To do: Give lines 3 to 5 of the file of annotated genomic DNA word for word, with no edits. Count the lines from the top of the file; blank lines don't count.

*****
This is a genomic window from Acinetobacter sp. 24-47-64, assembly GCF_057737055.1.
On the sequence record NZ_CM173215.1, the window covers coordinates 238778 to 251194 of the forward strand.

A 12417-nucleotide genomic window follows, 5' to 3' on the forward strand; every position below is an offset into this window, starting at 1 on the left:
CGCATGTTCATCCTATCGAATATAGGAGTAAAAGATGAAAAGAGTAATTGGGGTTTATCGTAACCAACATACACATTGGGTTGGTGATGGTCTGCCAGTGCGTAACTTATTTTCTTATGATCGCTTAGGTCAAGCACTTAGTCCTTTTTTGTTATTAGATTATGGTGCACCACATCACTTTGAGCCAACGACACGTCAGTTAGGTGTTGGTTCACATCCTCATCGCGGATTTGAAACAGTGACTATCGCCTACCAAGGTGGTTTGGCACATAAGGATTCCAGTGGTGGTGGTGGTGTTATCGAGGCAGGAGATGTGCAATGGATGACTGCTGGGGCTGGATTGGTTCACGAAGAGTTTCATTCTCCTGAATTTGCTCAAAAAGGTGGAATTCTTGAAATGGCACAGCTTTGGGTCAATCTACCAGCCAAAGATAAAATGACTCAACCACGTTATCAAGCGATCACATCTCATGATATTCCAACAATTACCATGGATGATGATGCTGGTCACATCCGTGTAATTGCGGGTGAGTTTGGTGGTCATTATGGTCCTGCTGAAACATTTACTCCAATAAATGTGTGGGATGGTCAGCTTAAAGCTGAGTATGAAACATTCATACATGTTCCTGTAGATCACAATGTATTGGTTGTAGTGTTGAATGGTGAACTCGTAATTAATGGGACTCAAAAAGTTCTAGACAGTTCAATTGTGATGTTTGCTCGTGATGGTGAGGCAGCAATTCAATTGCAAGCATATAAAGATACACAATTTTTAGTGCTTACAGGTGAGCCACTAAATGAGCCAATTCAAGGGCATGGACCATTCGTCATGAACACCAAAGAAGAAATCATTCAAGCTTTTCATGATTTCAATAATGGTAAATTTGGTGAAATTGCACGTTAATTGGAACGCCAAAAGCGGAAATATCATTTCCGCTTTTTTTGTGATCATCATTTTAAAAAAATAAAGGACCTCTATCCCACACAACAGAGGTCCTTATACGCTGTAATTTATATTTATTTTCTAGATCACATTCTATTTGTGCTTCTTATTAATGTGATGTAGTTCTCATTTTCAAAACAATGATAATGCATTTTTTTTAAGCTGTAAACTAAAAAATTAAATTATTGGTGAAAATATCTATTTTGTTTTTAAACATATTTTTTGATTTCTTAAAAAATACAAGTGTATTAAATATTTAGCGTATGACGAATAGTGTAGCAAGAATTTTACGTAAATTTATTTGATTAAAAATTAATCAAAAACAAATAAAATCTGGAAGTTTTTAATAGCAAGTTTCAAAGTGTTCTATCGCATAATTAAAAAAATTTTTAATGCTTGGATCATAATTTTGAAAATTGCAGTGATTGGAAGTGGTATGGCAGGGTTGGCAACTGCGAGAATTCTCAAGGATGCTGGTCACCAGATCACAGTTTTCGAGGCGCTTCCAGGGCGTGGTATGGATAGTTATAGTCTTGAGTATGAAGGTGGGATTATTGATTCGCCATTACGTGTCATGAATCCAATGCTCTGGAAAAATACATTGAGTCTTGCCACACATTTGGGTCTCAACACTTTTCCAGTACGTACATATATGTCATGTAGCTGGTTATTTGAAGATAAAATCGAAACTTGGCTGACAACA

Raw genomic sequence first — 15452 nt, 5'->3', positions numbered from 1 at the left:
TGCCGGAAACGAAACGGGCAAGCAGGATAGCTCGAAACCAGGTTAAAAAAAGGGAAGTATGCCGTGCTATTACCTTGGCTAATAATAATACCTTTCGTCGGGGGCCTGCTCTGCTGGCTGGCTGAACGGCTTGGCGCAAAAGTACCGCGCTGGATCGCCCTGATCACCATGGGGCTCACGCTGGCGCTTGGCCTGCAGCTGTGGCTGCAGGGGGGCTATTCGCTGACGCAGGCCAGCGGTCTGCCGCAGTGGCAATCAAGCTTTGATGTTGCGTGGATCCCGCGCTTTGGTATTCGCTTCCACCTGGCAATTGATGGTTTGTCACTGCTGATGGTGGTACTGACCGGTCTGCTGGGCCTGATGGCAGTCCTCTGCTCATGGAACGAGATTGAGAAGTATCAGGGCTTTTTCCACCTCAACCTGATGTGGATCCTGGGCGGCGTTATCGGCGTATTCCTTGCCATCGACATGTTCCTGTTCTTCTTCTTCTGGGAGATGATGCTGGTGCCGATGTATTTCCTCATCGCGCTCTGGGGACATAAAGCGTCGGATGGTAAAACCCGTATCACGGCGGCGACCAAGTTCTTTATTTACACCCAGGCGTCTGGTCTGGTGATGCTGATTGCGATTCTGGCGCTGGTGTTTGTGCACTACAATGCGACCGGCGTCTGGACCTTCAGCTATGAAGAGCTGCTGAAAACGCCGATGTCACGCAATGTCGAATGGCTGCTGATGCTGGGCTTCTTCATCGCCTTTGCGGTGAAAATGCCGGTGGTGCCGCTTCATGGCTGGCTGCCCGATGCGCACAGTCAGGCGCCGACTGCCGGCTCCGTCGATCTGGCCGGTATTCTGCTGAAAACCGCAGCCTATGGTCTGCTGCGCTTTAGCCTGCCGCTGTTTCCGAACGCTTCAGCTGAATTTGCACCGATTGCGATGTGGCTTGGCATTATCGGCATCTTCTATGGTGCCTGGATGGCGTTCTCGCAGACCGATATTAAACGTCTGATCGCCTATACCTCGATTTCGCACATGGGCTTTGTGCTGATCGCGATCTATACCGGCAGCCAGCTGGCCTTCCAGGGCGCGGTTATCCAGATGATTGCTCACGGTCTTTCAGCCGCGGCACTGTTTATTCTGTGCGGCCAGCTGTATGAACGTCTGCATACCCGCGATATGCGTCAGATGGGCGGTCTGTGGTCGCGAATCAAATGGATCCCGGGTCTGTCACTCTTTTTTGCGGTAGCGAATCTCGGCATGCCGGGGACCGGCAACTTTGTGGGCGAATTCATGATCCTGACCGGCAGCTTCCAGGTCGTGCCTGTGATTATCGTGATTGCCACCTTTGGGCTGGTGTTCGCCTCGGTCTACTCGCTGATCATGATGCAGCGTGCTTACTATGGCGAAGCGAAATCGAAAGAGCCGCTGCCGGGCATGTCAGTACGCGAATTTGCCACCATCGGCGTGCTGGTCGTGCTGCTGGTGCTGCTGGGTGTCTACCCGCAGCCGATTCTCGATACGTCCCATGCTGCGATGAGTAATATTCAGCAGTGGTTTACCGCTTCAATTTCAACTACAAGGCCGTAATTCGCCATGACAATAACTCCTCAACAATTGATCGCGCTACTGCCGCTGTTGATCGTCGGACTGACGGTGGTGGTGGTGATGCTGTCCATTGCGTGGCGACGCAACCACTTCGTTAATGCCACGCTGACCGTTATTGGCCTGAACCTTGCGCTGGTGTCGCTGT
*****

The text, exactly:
A 12417-nucleotide genomic window follows, 5' to 3' on the forward strand; every position below is an offset into this window, starting at 1 on the left:
CGCATGTTCATCCTATCGAATATAGGAGTAAAAGATGAAAAGAGTAATTGGGGTTTATCGTAACCAACATACACATTGGGTTGGTGATGGTCTGCCAGTGCGTAACTTATTTTCTTATGATCGCTTAGGTCAAGCACTTAGTCCTTTTTTGTTATTAGATTATGGTGCACCACATCACTTTGAGCCAACGACACGTCAGTTAGGTGTTGGTTCACATCCTCATCGCGGATTTGAAACAGTGACTATCGCCTACCAAGGTGGTTTGGCACATAAGGATTCCAGTGGTGGTGGTGGTGTTATCGAGGCAGGAGATGTGCAATGGATGACTGCTGGGGCTGGATTGGTTCACGAAGAGTTTCATTCTCCTGAATTTGCTCAAAAAGGTGGAATTCTTGAAATGGCACAGCTTTGGGTCAATCTACCAGCCAAAGATAAAATGACTCAACCACGTTATCAAGCGATCACATCTCATGATATTCCAACAATTACCATGGATGATGATGCTGGTCACATCCGTGTAATTGCGGGTGAGTTTGGTGGTCATTATGGTCCTGCTGAAACATTTACTCCAATAAATGTGTGGGATGGTCAGCTTAAAGCTGAGTATGAAACATTCATACATGTTCCTGTAGATCACAATGTATTGGTTGTAGTGTTGAATGGTGAACTCGTAATTAATGGGACTCAAAAAGTTCTAGACAGTTCAATTGTGATGTTTGCTCGTGATGGTGAGGCAGCAATTCAATTGCAAGCATATAAAGATACACAATTTTTAGTGCTTACAGGTGAGCCACTAAATGAGCCAATTCAAGGGCATGGACCATTCGTCATGAACACCAAAGAAGAAATCATTCAAGCTTTTCATGATTTCAATAATGGTAAATTTGGTGAAATTGCACGTTAATTGGAACGCCAAAAGCGGAAATATCATTTCCGCTTTTTTTGTGATCATCATTTTAAAAAAATAAAGGACCTCTATCCCACACAACAGAGGTCCTTATACGCTGTAATTTATATTTATTTTCTAGATCACATTCTATTTGTGCTTCTTATTAATGTGATGTAGTTCTCATTTTCAAAACAATGATAATGCATTTTTTTTAAGCTGTAAACTAAAAAATTAAATTATTGGTGAAAATATCTATTTTGTTTTTAAACATATTTTTTGATTTCTTAAAAAATACAAGTGTATTAAATATTTAGCGTATGACGAATAGTGTAGCAAGAATTTTACGTAAATTTATTTGATTAAAAATTAATCAAAAACAAATAAAATCTGGAAGTTTTTAATAGCAAGTTTCAAAGTGTTCTATCGCATAATTAAAAAAATTTTTAATGCTTGGATCATAATTTTGAAAATTGCAGTGATTGGAAGTGGTATGGCAGGGTTGGCAACTGCGAGAATTCTCAAGGATGCTGGTCACCAGATCACAGTTTTCGAGGCGCTTCCAGGGCGTGGTATGGATAGTTATAGTCTTGAGTATGAAGGTGGGATTATTGATTCGCCATTACGTGTCATGAATCCAATGCTCTGGAAAAATACATTGAGTCTTGCCACACATTTGGGTCTCAACACTTTTCCAGTACGTACATATATGTCATGTAGCTGGTTATTTGAAGATAAAATCGAAACTTGGCTGACAACA

Raw genomic sequence first — 15452 nt, 5'->3', positions numbered from 1 at the left: